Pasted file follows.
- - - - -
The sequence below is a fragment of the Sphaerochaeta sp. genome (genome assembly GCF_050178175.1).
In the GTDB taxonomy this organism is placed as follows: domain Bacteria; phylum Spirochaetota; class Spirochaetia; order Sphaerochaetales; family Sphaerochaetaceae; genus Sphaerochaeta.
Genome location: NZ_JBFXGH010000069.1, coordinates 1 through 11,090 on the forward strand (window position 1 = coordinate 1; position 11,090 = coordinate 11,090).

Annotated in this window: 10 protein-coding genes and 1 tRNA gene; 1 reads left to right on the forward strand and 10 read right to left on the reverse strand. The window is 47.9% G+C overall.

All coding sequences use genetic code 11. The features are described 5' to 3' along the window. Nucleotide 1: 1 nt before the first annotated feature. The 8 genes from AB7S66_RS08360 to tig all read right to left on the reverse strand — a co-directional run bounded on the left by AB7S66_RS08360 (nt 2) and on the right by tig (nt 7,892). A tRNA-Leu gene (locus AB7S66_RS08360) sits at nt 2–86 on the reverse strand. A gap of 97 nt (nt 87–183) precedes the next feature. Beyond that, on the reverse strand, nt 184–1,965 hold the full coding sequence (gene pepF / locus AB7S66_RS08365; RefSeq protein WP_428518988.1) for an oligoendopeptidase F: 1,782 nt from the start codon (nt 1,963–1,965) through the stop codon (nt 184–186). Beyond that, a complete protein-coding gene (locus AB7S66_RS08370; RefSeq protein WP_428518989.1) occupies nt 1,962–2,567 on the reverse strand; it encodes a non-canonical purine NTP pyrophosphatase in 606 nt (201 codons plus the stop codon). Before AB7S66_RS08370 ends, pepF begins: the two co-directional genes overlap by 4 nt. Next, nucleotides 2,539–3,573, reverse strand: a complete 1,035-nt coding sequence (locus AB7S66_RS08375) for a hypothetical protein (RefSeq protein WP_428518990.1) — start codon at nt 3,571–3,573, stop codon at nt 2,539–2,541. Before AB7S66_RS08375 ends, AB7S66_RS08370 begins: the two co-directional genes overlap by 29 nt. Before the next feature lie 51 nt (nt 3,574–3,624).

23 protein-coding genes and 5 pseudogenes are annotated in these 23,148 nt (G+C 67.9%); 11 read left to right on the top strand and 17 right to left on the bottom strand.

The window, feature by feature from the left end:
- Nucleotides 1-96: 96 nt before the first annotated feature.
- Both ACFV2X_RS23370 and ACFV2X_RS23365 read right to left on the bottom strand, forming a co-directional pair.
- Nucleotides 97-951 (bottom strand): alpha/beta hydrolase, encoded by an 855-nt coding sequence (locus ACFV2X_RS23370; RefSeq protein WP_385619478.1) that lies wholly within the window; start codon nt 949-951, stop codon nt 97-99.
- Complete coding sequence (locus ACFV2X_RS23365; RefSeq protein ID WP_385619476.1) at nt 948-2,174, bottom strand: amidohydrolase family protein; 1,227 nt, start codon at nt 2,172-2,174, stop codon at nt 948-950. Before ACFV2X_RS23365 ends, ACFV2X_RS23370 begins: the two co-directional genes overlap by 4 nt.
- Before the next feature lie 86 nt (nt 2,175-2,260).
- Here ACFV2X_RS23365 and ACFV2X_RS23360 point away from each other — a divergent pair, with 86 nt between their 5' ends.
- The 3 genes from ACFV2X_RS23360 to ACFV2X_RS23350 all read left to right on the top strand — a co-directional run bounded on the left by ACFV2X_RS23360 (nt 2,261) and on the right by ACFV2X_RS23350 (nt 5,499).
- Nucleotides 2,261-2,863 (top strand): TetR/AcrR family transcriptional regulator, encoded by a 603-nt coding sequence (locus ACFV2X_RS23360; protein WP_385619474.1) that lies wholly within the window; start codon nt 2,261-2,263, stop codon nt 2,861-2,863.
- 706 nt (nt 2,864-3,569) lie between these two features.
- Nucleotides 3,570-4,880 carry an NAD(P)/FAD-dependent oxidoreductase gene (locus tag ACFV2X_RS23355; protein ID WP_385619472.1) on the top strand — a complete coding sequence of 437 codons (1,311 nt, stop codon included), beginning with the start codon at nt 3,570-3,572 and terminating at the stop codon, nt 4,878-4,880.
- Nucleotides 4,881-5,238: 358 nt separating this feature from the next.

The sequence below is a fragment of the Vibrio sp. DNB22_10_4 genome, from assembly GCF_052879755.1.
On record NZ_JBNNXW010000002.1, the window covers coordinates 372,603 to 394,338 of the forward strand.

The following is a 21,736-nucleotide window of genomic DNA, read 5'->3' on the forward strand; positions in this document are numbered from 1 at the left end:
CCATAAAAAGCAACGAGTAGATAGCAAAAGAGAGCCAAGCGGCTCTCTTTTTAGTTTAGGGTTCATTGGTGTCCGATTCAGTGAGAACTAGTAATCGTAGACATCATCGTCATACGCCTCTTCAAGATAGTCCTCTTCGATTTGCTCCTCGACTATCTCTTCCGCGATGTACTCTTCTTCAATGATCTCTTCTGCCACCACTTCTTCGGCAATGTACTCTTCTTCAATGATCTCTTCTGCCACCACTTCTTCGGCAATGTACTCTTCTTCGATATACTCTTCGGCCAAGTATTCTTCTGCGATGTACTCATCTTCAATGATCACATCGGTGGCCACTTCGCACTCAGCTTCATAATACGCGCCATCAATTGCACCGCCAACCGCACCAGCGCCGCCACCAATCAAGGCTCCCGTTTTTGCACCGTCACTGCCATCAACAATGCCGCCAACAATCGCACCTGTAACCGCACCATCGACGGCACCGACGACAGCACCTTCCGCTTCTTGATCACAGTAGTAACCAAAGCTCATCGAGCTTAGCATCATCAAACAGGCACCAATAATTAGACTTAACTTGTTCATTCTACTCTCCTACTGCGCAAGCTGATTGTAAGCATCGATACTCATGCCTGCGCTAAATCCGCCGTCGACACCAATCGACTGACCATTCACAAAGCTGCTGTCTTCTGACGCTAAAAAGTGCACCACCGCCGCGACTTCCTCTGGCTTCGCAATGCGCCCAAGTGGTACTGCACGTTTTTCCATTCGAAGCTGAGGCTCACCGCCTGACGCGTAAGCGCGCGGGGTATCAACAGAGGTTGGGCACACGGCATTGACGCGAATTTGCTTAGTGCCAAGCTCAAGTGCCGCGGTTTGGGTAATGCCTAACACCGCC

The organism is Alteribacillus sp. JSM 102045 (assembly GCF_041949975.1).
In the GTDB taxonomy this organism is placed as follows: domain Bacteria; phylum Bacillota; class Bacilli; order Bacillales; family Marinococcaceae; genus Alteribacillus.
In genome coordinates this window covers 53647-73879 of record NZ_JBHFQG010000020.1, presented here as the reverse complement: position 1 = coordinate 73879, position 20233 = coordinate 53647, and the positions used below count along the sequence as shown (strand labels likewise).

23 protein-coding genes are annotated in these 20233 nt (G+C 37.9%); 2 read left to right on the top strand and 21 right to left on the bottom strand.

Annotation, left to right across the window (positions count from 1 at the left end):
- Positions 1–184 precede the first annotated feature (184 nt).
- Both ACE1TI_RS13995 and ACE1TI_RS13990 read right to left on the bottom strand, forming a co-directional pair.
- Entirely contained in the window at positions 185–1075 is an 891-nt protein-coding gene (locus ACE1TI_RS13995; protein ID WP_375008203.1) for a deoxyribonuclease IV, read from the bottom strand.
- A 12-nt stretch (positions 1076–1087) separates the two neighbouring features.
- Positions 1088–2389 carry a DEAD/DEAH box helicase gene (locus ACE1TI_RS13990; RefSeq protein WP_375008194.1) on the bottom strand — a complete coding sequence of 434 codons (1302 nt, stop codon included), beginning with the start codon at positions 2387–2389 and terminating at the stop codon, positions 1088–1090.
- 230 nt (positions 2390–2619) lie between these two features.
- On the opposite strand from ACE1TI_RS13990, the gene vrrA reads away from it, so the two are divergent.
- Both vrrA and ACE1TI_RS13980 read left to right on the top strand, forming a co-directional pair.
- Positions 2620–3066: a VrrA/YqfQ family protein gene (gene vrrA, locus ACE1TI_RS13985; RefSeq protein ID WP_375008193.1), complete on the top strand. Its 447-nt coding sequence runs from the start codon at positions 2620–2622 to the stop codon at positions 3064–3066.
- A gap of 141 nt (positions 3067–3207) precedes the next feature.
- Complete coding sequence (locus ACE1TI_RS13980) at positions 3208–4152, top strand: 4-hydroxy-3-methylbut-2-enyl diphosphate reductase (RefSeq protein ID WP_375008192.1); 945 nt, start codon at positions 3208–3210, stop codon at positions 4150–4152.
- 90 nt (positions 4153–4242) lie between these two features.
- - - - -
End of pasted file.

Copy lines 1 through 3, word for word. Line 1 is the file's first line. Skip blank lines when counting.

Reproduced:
The sequence below is a fragment of the Sphaerochaeta sp. genome (genome assembly GCF_050178175.1).
In the GTDB taxonomy this organism is placed as follows: domain Bacteria; phylum Spirochaetota; class Spirochaetia; order Sphaerochaetales; family Sphaerochaetaceae; genus Sphaerochaeta.
Genome location: NZ_JBFXGH010000069.1, coordinates 1 through 11,090 on the forward strand (window position 1 = coordinate 1; position 11,090 = coordinate 11,090).